By Christine Jean-PierreCSMS Magazine Staff WriterMilca, the Haitian singer based in Paris won the “Best Female Award” at the Césaire de la Musique held in the French capital last month. It was a dramatic moment, when she was called before a multitude of artists to be crowned as the new princess. Milca is not well known in the Haitian media and, by extension, the Haitian audience. Most music lovers interviewed last week in her regard told CSMS Magazine that they only know of her duet with Daan Junior titled Dommage. “She sings beautifully,” confirmed Natalie Dejean, a Konpa/Zouk fan at FCCJ (Florida community College at Jacksonville.) “I wish she could come to North Florida,” continued the young music lover. Indeed Milca’s success seems to have sprung from her seductive voice, soulful and charming, which gives her fan the infinite taste that ultimately takes them to seventh heaven. “She reminds me of Sonia Dersion, the Martiniquaise diva best known for her songNatirel,” said Yvon Lemier of Brooklyn, New York. This assertion confirms Milca as more like a Zouk artist, rather than being a Konpa princess. However, if Dommage is the song that puts Milca face to face with her Haitian fans, according to CSMS Magazine correspondent in Paris, Marie Jeannine Myrthil, it is her album titled Simplement that catapulted her to the zenith of her musical career. Twenty-five thousand copies were sold worldwide, noticeably in France, the French Antilles and Africa. But Milca’s music is not entirely Zouk. It is rather Konpa/Zouk—the new genre, where Konpa is used as a baseline with an overlapping Zouk melody. This style mixed with the free-wheeling voice of this charming, talented young lady have effectively won the hearts of many—so many that she was the undisputed award winner last month. We are not sure of her real name, for she is only known as Milca. What we do know is that she grew up in French Guiana, and now she is based in Paris, where her fans can’t seem to have enough of her.
Konpa breaks new grounds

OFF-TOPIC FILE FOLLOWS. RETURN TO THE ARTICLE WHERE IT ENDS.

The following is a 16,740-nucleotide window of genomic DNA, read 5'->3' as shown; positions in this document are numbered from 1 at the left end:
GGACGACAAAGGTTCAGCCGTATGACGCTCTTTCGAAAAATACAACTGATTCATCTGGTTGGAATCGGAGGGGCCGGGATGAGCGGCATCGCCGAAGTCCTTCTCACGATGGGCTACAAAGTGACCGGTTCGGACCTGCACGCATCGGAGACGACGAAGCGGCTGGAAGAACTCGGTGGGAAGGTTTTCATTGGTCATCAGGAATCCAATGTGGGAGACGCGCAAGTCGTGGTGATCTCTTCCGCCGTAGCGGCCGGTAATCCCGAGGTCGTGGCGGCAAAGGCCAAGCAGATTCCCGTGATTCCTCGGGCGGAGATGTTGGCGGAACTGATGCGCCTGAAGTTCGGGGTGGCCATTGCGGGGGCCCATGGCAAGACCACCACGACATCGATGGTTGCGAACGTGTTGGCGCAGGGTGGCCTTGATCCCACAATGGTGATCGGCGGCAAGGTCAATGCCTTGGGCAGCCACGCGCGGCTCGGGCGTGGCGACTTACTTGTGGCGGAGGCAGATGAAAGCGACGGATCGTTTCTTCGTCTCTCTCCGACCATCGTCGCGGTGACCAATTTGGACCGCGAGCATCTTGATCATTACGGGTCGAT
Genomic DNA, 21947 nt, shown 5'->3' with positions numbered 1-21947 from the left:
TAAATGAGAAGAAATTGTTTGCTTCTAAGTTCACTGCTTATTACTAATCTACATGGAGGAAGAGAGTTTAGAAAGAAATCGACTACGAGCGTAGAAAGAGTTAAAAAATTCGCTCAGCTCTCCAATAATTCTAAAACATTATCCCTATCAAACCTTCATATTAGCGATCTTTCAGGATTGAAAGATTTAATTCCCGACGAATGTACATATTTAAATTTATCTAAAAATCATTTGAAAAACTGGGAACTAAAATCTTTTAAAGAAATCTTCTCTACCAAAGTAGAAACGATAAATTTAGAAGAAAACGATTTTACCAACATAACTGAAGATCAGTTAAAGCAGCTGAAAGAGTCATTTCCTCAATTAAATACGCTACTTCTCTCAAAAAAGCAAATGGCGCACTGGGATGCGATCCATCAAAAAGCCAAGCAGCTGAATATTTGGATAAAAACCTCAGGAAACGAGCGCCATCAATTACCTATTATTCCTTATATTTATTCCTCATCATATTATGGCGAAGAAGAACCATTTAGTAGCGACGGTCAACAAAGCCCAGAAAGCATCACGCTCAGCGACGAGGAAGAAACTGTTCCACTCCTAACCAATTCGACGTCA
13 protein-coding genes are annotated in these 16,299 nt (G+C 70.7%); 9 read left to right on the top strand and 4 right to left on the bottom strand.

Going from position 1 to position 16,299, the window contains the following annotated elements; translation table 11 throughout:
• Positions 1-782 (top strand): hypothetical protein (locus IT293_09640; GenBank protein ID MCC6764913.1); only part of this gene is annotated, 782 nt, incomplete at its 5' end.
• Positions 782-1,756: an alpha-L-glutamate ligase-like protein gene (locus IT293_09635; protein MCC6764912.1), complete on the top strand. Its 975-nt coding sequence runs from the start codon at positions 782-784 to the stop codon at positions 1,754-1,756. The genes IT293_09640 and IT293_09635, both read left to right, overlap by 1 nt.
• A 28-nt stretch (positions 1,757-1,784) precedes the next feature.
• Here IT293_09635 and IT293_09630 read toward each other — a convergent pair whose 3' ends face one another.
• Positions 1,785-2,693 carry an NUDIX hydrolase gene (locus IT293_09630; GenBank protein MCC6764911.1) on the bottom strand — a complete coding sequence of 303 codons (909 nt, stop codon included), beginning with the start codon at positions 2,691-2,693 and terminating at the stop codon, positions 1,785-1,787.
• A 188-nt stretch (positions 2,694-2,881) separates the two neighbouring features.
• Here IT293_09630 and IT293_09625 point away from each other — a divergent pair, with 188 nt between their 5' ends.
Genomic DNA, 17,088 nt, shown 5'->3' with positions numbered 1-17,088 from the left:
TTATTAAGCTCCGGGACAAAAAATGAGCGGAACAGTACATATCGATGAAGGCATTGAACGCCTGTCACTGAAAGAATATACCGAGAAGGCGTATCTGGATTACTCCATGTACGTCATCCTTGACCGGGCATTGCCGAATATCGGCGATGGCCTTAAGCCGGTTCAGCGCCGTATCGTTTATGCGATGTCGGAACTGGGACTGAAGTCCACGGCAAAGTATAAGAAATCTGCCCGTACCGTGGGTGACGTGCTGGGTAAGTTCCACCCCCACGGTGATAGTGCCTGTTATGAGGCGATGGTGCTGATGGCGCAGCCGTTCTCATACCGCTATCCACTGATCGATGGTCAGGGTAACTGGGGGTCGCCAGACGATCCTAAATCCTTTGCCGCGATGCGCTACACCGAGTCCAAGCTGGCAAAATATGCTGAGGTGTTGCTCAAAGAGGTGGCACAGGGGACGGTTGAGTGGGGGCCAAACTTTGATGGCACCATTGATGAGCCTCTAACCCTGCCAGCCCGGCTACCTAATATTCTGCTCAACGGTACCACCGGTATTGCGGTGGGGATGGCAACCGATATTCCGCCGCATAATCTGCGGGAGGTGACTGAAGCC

Fifty years after the invention of this wonderful music genre, Konpa has definitely broken new grounds in the world stage. But one variance of it seems to be leading the way: the nouvelle generation. Stemmed from the group Zin style of the nineteen eighties, and now being led by Carimi, T-Vice and Skandal to name a few, Konpa is now the undisputedly preferred genre among music lovers from many places in the world.From the Caribbean to Africa to the Indian Ocean, Konpa Love, as they come to call it, is standing high on the chart. The Africa front is being led by Cap Verde, where artists like Elizio, Marisa and Loony Johnson have become well known for their new Konpa style. In Cap Verde, Elizio is the hottest singer, singing in both Portuguese and French with sweet Konpa mixed with an R&B/Zouk flavor. His duet with Celia Ne me laisse pas seems to be one of the most popular Konpa songs on You Tube. In Cote d’Ivoire, Teeyah is holding the chat with her Konpa mixed with Koupe/Dekale—a popular genre in that West African country.In Martinique and Guadeloupe, everyone has already made their choice. Konpa is hot and number one. The most popular solo artists leading the Konpa movement are Mainy, Ali Angel, Nichols, Ludo and Marie Jo. Mainy’s new hit Bling Bling is the embodiment of this new movement. The song is in itself a salute to the Haitian Konpa, where the song begins with a special dedication to Haiti. Even Face À Face, the most popular Zouk band, is adjusting its style. Its latest hitTouloulou is a perfect example. And where are the Haitians in this new vibe? “I’m afraid we’re losing Konpa to them,” said Henri Auguste, a young Haitian student at FCCJ of Jacksonville. “But it is really sweet,” he continued as he grooved to the beat of Ne me laisse pas, blasting away in his blue Toyota.Most observers agree that the Haitian groups moving along with the flow are Carimi and T-Vice, cruising the world and performing before huge crowds in Belgium, New Caledonia and in the French Antilles. Former Zenglen star Nickenson Prud’Homme is now teaming up with Ali Angel to produce an upcoming album set to be released soon, according to newsbiz from Martinique. Both producers have already collaborated in previous projects, where they produced albums for Nicole Neret better know as Princess Lover and French Guyanese Tina. So the new generation seems to have succeeded where the old one has failed. They have managed to push Konpa to the highest echelon that it has ever been. When will we hear Konpa hitting the airwaves in the U.S. media? Wyclef Jean appears to be the best-positioned Haitian artist to push Konpa before the American audience. Who knows? Maybe that will materialize soon.Also see Dwindling record sales forces Zouk producers to call Konpa to the rescueNote: We are offering to our readers something we have never done before. If you want to get a glimpse of the new Konpa fame, click here: Milca: SimplementMainy: Bling BlingElizio: Ne me laisse pasLoony Johnson: L in the air